Finding a perfect partner: the romanticism of a bad boy


As a young girl in high school, I have reached the time in my life where I must focus on the one thing that will shape my future forever: finding a suitable significant other.

Truthfully speaking, society has been training me for this since I was child. The art of finding the right boy is in my nature; therefore, it should pose no problems, even on top of my other obligations like housework and family functions.

My training began in the playground back in elementary school. A seemingly nice boy approached me, and I was intrigued. We smiled at each other, and I thought, “This is it. I’m about to make a new friend,” until he threw sand in my face, yanked my pigtails, and ran away, snickering with his friends.

Now, I had always thought of myself as a strong individual, so when this boy hurt me, I did what any strong girl would do; I ran to my mother and cried. It was then she told me something that would influence my search for the perfect suitor forever: “He only insulted you and hurt you because he likes you.”

Even at that young age, I made the mental note that the ideal man would hurt me in order to express his love. After that, I no longer cried when a boy teased me; rather, I accepted it. I was even flattered (I mean, it’s not everyday that a boy targets you for your looks). From then on, insults from a boy equated to attempted flirtations, so I welcomed the hurtful words.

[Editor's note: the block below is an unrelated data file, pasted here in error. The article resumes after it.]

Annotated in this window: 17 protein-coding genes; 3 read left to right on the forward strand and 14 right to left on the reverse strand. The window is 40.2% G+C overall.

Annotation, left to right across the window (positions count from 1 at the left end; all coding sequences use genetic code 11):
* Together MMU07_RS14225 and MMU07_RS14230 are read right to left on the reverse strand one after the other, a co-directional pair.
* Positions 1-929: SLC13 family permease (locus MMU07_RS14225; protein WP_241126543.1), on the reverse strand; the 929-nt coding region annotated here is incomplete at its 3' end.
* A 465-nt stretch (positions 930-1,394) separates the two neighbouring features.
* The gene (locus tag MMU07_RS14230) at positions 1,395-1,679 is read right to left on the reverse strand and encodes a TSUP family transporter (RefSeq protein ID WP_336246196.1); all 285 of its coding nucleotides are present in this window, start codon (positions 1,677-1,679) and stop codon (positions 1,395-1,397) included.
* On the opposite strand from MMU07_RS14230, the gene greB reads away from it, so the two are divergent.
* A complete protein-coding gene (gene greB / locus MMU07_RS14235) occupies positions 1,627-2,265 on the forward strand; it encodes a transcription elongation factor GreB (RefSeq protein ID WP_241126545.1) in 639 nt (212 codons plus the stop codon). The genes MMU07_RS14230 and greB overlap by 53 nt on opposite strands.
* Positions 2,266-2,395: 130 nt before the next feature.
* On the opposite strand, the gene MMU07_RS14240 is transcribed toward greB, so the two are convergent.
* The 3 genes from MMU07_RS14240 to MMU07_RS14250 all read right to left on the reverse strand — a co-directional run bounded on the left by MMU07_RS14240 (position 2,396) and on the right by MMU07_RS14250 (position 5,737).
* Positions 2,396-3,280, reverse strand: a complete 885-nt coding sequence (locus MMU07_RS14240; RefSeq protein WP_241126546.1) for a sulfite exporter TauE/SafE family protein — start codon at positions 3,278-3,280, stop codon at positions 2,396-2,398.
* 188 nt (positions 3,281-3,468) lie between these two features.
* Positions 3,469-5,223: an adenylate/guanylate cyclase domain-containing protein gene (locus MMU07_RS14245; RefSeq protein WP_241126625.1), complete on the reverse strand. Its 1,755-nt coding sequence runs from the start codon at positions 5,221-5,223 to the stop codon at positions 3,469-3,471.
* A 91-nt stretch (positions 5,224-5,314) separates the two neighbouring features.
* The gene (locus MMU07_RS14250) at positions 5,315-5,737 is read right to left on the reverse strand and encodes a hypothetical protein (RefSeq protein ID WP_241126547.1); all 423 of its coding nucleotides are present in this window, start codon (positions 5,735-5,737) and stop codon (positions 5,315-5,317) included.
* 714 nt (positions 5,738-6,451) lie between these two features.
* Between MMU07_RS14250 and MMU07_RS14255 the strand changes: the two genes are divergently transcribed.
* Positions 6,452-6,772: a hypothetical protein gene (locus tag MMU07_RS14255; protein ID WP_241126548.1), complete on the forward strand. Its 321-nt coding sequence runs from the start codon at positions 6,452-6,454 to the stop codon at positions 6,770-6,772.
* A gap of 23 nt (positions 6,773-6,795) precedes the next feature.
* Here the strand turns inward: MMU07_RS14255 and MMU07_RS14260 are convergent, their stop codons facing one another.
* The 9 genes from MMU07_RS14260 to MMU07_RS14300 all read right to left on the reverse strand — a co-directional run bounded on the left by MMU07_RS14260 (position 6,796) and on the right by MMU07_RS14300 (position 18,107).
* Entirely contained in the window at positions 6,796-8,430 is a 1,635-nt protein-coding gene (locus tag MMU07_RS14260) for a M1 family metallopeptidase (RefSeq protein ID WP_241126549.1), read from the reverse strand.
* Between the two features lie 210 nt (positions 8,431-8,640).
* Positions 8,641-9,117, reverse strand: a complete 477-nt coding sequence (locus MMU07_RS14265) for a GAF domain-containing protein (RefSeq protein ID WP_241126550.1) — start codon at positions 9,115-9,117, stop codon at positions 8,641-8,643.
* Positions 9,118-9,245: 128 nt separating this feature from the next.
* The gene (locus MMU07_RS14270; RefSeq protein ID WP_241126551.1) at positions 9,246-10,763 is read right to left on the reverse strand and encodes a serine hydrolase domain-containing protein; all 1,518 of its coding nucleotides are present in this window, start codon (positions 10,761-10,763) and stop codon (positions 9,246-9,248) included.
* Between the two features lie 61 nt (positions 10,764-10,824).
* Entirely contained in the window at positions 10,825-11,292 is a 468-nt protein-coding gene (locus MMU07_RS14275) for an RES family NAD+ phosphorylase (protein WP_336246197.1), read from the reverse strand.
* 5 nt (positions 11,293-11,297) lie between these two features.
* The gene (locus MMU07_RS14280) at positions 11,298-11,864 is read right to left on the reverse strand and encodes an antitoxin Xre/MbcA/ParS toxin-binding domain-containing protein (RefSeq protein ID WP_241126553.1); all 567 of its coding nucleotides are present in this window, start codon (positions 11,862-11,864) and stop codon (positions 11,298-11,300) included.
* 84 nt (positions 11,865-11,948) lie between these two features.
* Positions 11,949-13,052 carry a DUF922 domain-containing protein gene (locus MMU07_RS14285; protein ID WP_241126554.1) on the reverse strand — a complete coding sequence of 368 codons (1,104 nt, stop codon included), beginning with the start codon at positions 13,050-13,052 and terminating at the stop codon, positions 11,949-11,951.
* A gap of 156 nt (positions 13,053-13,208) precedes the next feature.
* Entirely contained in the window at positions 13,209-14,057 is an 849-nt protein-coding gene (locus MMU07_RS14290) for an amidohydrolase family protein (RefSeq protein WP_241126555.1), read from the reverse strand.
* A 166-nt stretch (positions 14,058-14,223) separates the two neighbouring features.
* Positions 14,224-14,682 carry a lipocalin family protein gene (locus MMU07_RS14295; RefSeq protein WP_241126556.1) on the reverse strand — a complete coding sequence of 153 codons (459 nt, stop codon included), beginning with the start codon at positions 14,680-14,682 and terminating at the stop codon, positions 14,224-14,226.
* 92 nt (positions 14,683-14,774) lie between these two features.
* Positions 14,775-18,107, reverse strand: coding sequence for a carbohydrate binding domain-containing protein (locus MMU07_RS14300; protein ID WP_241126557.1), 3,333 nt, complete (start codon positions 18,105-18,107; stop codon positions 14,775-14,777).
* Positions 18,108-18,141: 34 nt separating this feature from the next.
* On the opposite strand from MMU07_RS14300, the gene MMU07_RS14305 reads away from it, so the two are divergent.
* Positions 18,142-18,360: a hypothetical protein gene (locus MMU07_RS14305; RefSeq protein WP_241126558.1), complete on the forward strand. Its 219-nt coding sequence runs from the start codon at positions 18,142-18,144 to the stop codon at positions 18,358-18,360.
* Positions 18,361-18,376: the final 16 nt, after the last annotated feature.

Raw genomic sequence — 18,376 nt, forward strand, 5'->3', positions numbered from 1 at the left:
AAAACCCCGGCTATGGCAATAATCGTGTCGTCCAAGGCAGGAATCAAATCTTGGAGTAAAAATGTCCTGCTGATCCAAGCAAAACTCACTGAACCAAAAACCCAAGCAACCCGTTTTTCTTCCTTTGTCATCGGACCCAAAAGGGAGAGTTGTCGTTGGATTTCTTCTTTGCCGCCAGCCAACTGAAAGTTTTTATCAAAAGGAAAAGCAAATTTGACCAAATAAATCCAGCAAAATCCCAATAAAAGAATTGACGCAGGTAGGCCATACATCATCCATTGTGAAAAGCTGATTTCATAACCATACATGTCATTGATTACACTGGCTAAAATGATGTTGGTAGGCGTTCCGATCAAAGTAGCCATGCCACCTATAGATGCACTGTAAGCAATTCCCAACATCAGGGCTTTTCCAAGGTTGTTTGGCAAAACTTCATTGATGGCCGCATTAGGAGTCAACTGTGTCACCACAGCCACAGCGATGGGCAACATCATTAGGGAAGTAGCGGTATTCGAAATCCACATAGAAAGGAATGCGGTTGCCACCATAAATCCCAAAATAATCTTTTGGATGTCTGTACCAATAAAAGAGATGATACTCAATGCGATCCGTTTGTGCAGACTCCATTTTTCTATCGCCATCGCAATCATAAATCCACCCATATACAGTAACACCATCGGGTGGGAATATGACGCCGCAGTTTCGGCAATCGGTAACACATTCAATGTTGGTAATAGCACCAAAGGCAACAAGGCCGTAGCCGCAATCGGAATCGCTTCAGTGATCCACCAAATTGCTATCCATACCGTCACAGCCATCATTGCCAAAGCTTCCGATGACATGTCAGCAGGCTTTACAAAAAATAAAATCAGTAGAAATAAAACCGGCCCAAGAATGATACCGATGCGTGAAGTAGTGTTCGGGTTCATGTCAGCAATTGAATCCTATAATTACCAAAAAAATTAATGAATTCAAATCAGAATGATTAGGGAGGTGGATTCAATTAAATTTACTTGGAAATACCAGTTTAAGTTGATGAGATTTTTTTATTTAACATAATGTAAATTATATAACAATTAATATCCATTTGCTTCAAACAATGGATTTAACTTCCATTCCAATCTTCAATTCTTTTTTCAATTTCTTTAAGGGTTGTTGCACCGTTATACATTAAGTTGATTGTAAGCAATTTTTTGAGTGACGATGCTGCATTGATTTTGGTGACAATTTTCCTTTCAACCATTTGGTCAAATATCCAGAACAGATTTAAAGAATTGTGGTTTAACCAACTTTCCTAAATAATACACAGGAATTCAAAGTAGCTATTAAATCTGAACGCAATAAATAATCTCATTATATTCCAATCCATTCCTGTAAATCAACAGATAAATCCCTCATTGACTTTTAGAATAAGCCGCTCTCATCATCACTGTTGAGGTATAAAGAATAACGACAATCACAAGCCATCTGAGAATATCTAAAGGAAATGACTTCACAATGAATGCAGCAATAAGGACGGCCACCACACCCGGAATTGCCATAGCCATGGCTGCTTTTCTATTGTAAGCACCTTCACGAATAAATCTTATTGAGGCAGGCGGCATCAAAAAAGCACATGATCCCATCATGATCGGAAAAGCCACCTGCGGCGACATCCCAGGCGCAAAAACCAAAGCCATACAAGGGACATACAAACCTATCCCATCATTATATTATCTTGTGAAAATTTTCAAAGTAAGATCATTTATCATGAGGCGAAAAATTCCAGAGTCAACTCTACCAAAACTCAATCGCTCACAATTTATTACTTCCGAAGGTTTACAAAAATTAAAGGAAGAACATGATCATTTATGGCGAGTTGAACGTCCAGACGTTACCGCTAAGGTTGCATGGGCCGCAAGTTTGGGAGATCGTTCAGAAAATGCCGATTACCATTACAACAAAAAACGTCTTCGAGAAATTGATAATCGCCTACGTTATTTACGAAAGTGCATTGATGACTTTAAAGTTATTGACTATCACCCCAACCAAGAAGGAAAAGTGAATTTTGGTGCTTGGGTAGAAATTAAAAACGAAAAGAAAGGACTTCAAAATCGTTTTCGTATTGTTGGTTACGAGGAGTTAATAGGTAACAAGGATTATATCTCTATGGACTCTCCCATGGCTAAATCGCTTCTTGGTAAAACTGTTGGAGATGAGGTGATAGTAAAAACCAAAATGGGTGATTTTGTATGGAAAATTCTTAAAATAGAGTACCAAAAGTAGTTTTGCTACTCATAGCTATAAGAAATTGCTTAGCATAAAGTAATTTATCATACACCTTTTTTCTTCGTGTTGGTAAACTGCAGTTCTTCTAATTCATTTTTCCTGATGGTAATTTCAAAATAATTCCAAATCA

Film enforces this idea as well. When I go to the movies with my friends, I am constantly inspired by the main characters to imitate their behaviors in my life. I feel envious of the female love interest who gets to date and fall in love with the extremely attractive male love interest. With his dark leather jacket, lack of emotional expression, and limited communication skills, I am nothing short of in awe. Movie after movie, the male love interest has those same traits and thus, I’ve learned that to be as happy as those female love interests in the movies, I need to find a man who treats me horribly. In other words, I need a man who broods, fails to communicate with me, and can’t cherish me for who I am.

It’s fortunate that over time I’ve learned how to avoid a partner who respects me. Imagine being stuck a healthy relationship with a supportive and considerate man–the security and equality would be too much for my delicate and feminine persona to handle. 

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